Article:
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There are a ton of elite point guards that will be taken in the first three rounds of your draft. From Russell Westbrook to Mike Conley, there are not enough guys to go around for everybody. Okay, maybe there are, but nobody in any league I’ve ever been in was into sharing. There are even elite wings that will get you point-guard-like assists. This is mainly Giannis Antetokounmpo and LeBron James, but can even apply to guys like Kevin Durant and Jimmy Butler.

But what happens if you’re picking in round 3 and you haven’t gotten an elite assist getter yet?

Do you panic? No.

Do you reach? Not for a point guard, but maybe for your beer (unless it’s Bud Light– if it’s Bud Light you throw that shit in the trash and re-evaluate.)

This is where you can adopt the “punt assist” strategy. This punt strategy often gets overlooked by more common punting strategies such as punting free throws, but it’s very helpful if the assist dominoes don’t fall in your favour the first few rounds. Here are some guys to target if you decide to go down the punt assist route, and how your team should shape up by the end of the draft.

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October is here and you know what that means, Dynasty Deep Dive is back to it’s weekly Saturday slot. Razzball Hoops has entered a new era, but for those of you DDD faithful, nothing has changed in what will be another year looking at the rookies, next year’s draft class, and of course my personal favorite, European basketball.

So what have I got for you this week? In a conversation sparked with a fellow basketball fanatic and birthday boy Jay Collins, I thought we’d keep things familiar and take a closer look at our shiny new toys, now that we know where they will call home.

“Best draft class in a decade.” “Multiple future All stars.” “Not seen a draft class like this since 1999.” We have been promised much from this rookie draft class, especially from myself over the past 18 months. Now, we are finally at the doorstep of yet another season and, once again, face those mixed reports on some of the future stars of the NBA. We must properly value these new students of the NBA so that we don’t overpay for them.

This week we will veer off the usual DDD path and delve deep into the murky underground of the unknown to look at how FT% may help, and just as importantly hinder, your roto leagues. Let me put my money where my mouth is and guide you through the Do’s and Don’ts.

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One of my all-time favorite movies is Rounders. Matt Damon and Ed Norton talking all smooth and playing poker in cool-looking clubs with John Malkovich spouting repeatable lines in… sort of a Russian accent. Plus, there’s a great Counting Crows song during the credits that I’ve never been able to find anywhere. Anyway, Damon’s Mike McD is the relatively good boy, while Norton’s Worm is the slimier friend.

After Worm gets them beat up with all their cash stolen for having been caught cheating, the gloves come off in an overdue shouting match between the old friends.

Mike McDermott: What the F*** were you thinking?

Worm: I was trying to give us an edge… …I don’t think like that.

Mike McD: No, you don’t THINK!

Worm: No, I don’t think like YOU! You always think you can beat the game straight up. That’s not me. I told you, I’m always gonna look for that edge. Always.

As much as Mike is the better role model, if you’re picking from the two gambling addicts, in fantasy basketball you want to be like Worm. Even if you tried, you can’t cheat in most leagues, but you want to be the one thinking differently, finding your edge. Last week, I mentioned ways to make your league more engaging. From here on out, I’ll give you ways to get an edge in your league by using the numbers to your advantage. These next two weeks leading up to the season, we’ll talk drafting.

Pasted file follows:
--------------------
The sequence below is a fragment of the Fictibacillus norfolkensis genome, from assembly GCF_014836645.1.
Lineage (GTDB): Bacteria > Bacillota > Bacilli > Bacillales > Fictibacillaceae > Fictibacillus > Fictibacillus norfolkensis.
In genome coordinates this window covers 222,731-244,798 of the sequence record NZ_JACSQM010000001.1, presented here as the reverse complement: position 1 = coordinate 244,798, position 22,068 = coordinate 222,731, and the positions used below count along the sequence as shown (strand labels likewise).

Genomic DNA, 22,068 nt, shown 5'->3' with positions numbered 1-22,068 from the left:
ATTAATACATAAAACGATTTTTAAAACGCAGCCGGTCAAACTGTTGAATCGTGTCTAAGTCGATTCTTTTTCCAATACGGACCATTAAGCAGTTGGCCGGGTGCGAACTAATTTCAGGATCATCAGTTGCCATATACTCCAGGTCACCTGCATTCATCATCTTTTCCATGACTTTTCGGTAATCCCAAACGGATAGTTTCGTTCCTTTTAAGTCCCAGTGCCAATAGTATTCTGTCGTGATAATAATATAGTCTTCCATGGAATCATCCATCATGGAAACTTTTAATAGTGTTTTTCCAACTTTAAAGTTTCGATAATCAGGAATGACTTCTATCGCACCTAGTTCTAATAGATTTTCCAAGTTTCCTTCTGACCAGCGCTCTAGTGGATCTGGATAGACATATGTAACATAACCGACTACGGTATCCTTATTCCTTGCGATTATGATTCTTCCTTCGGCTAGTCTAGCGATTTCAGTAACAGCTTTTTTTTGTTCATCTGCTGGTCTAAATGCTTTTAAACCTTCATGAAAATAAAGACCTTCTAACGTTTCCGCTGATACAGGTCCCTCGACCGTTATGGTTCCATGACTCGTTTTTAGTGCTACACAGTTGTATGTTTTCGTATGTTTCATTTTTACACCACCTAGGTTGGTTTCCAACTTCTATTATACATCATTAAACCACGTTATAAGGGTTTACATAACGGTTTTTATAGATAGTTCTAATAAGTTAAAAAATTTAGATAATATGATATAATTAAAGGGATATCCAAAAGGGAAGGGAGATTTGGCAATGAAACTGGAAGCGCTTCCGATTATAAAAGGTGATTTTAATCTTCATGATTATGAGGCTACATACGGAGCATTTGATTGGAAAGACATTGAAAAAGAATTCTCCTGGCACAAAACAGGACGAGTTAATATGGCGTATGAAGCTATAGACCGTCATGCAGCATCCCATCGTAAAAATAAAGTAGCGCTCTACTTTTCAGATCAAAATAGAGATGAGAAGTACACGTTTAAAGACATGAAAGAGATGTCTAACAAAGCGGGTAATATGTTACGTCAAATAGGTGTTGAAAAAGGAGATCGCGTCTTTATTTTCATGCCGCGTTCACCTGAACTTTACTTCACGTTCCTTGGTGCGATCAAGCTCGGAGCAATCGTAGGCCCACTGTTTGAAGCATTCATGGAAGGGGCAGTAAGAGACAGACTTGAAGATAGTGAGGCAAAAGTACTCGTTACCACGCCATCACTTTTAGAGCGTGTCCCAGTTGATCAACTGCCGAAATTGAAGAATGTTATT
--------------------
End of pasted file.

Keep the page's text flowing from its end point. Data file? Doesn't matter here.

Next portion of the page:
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The text came in: “We doing the basketball league again this year?”

While fantasy basketball is greater even than sliced bread, it can get a bit stale… uh, like the much vaunted bread. It was October, many years ago, and my league of high school buddies, with a few buddies of buddies having replaced original buddies that had dropped out (you know how it goes), was feeling way less awesome than a fantasy basketball league should. The half that paid close attention rose to the top every year. It was time, yet again, to wonder if the auto-drafters that only made a handful of moves and never responded to trade proposals would sign up again so we could at least fill out the league… yawn.

This year’s unofficial season-opening text came in: “Zizic is tearin’ it up, even after the trade to Darussafaka. *You chumps are toast next year.”

*actual trash-talk was likely dirtier and more clever.

But this was in January. And we truly cared about Ante Zizic’s line in a Turkish league. This was much better.

How did we get there? How do you light a fire under your league-mates hot enough to send them on an adrenaline-fueled, non-literal, Jerian Grant-over-that-dude-from-G-Tech-ian trip to the rack?

Hi, my name is Tad, and I’m a new writer here. I’m a bball geek and a statistical nerd. My goal is to provide you with as many advantages as possible so that you can win your league(s) and love fantasy basketball more than ever, even if you don’t. I’m going to run the numbers for you and show you where you can get an edge in drafts, trades, and acquisitions. Let’s start with a relatively simple example. Using last year’s ESPN 8-Category Player Rater data, adjusted for a free throw punt team, you might only be mildly surprised to learn that LeBron James was the 2nd most valuable player on a per game basis. But, can you believe that, per game, Dwight Howard would have been more valuable to your team than Isaiah Thomas or Kyrie Irving? And, you probably could’ve gotten LeBron and Dwight for Isaiah at just about any point last season once Mr. Irrelevant took it to MVP-candidate levels. Hopefully, I’ll also inspire you to run some numbers of your own so that you can customize player values to your specific leagues and teams. But this week, as the season draws near, I first want to get you and your league more excited and invested than you’ve been in a while.

Please, blog, may I have some more?